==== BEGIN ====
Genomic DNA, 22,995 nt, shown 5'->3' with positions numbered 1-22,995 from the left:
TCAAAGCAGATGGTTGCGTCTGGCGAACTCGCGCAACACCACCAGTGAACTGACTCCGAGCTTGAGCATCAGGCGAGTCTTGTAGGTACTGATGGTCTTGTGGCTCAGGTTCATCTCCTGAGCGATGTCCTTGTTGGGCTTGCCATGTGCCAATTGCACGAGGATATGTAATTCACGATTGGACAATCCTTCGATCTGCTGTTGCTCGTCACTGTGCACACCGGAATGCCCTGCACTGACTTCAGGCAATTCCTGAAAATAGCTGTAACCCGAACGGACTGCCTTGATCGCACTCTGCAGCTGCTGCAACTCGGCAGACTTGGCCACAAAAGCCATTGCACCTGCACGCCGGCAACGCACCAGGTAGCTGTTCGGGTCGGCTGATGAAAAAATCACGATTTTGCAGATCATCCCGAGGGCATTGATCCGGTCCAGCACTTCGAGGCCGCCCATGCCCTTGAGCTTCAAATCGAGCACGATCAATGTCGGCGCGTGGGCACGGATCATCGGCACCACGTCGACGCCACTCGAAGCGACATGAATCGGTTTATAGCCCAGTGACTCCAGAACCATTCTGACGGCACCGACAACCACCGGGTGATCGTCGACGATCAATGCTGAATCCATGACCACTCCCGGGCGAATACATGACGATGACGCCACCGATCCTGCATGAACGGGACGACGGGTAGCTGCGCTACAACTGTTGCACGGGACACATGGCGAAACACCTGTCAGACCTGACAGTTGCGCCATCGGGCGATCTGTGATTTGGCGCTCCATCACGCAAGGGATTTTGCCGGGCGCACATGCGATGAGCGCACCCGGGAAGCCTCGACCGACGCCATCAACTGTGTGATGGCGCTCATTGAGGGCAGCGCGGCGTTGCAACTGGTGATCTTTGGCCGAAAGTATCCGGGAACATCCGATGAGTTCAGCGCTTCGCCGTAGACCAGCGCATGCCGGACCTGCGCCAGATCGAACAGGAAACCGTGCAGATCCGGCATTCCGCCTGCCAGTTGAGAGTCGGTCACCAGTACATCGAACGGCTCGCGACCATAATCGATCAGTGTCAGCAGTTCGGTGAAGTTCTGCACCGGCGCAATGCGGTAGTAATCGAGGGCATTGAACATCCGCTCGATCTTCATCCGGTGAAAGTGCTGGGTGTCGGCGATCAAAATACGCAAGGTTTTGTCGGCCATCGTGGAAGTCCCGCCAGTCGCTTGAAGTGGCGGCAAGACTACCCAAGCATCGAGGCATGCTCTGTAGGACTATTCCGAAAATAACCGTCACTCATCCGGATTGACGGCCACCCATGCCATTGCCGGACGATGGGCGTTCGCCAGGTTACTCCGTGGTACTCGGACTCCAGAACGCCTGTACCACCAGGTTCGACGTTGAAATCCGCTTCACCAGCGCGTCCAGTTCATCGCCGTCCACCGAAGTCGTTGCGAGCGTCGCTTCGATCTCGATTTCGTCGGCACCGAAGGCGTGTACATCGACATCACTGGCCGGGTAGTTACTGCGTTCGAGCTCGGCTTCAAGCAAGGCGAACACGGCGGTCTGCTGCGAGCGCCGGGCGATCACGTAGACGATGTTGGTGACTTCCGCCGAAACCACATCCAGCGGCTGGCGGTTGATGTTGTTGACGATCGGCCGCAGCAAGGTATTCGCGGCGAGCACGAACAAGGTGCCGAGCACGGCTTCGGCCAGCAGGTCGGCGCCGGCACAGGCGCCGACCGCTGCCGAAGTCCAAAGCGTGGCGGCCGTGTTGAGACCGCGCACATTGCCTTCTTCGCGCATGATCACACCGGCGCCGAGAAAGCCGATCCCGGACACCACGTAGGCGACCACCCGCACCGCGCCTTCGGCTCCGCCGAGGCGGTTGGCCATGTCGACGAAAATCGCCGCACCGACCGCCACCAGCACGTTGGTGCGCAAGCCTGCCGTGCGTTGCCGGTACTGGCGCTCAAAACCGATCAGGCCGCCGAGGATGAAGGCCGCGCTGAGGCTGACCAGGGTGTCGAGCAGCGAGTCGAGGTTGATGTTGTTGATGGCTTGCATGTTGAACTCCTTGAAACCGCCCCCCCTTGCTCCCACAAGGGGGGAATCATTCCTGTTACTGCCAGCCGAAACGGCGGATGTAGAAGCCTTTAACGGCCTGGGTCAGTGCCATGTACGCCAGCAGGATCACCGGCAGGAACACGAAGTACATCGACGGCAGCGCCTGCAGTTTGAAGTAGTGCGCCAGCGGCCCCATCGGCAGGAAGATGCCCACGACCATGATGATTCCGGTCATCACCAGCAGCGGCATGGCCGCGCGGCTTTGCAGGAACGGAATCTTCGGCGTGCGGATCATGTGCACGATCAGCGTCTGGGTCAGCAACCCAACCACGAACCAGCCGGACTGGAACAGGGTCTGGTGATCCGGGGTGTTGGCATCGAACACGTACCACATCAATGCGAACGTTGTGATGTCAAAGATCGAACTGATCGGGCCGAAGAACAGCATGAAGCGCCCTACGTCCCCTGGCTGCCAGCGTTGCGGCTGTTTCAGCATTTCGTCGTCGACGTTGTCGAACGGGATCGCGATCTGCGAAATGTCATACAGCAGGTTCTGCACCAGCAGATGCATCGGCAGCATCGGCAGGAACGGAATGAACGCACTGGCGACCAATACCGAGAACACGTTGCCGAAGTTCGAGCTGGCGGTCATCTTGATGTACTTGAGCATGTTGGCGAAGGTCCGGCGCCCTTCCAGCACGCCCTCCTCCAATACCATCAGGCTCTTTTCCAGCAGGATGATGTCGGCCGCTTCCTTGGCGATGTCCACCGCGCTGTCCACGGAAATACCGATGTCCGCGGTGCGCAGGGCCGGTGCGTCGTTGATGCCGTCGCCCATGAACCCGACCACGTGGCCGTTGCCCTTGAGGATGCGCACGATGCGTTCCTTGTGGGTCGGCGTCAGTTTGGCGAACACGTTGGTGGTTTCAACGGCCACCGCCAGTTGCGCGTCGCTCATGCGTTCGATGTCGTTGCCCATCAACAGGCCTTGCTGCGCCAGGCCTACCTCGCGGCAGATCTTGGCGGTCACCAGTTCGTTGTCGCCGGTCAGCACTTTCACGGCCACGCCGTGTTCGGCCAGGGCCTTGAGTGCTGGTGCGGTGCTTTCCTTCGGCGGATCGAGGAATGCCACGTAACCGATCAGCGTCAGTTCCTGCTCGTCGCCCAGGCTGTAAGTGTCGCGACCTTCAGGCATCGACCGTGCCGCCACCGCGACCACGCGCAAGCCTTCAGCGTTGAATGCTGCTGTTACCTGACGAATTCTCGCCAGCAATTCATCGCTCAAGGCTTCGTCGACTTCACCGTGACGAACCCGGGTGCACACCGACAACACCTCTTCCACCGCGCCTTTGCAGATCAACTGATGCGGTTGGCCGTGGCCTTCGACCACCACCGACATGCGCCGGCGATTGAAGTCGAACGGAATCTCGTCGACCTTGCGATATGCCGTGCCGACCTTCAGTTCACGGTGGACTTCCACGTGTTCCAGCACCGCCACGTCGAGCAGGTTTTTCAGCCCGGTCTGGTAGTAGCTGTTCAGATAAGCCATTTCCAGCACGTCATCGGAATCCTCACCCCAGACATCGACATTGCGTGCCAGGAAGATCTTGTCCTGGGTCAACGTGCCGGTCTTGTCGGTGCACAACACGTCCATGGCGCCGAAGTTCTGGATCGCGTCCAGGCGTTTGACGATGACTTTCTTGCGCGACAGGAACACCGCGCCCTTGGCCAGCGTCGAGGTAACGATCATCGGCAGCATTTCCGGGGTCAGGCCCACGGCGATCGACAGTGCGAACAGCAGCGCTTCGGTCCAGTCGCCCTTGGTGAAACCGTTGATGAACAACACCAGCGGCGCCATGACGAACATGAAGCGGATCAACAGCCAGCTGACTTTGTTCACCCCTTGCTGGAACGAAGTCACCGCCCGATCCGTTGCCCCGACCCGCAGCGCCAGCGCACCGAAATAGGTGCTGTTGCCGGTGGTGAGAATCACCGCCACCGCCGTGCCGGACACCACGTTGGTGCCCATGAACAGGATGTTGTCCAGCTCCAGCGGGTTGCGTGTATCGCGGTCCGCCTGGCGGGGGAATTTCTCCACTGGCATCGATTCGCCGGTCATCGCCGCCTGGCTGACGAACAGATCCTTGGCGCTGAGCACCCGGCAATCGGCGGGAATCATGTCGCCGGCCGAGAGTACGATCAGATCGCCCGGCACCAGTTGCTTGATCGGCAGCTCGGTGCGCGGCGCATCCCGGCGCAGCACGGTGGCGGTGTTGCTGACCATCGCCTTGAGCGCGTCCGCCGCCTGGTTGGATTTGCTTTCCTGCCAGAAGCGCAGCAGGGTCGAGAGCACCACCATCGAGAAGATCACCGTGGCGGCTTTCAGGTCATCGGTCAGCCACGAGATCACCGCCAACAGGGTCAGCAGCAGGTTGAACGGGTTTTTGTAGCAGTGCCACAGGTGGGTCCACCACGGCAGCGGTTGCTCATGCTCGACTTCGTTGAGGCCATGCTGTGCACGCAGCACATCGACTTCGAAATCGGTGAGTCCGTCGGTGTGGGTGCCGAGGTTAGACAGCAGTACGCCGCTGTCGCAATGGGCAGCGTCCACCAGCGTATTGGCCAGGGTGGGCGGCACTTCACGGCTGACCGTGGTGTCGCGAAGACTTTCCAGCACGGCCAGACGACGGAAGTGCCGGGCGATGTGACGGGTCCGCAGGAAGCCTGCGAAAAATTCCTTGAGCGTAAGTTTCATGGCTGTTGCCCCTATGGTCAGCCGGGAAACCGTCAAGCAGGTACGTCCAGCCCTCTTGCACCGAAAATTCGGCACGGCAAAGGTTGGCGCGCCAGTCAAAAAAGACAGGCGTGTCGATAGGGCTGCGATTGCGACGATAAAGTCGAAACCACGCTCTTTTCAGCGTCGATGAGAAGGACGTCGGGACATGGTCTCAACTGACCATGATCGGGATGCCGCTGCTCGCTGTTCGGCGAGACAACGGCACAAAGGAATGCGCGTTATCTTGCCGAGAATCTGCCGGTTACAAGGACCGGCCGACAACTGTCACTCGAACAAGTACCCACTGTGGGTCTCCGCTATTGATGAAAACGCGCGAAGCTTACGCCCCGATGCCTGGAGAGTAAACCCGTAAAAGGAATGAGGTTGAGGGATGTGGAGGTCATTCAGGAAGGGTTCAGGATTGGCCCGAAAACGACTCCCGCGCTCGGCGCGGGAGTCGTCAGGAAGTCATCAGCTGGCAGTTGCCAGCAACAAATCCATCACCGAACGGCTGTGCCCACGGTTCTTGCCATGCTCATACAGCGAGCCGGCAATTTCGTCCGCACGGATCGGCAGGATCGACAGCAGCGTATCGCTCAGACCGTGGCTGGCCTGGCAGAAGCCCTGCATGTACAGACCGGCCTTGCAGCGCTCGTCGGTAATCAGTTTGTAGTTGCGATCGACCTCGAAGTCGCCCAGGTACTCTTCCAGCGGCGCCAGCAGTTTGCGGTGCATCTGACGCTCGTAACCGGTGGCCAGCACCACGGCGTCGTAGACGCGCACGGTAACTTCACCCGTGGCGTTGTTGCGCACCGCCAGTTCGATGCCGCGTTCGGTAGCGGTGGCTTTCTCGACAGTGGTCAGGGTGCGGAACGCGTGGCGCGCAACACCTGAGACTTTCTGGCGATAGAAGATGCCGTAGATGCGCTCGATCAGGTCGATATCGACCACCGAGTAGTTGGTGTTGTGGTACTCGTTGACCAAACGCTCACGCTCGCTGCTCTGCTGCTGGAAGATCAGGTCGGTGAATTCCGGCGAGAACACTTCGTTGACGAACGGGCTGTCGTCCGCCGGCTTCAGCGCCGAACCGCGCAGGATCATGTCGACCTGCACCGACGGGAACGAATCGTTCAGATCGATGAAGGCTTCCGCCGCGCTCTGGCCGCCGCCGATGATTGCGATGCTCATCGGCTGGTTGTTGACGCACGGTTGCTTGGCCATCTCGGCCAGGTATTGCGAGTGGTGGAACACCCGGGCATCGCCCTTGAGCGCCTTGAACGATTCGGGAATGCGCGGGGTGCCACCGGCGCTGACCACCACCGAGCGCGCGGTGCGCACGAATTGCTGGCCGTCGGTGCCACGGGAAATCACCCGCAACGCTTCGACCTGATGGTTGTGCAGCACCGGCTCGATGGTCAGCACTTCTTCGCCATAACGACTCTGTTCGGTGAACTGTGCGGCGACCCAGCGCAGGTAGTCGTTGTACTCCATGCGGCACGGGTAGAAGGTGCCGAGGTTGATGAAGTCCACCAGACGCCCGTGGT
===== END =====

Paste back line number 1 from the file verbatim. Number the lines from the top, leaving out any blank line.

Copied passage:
Genomic DNA, 22,995 nt, shown 5'->3' with positions numbered 1-22,995 from the left: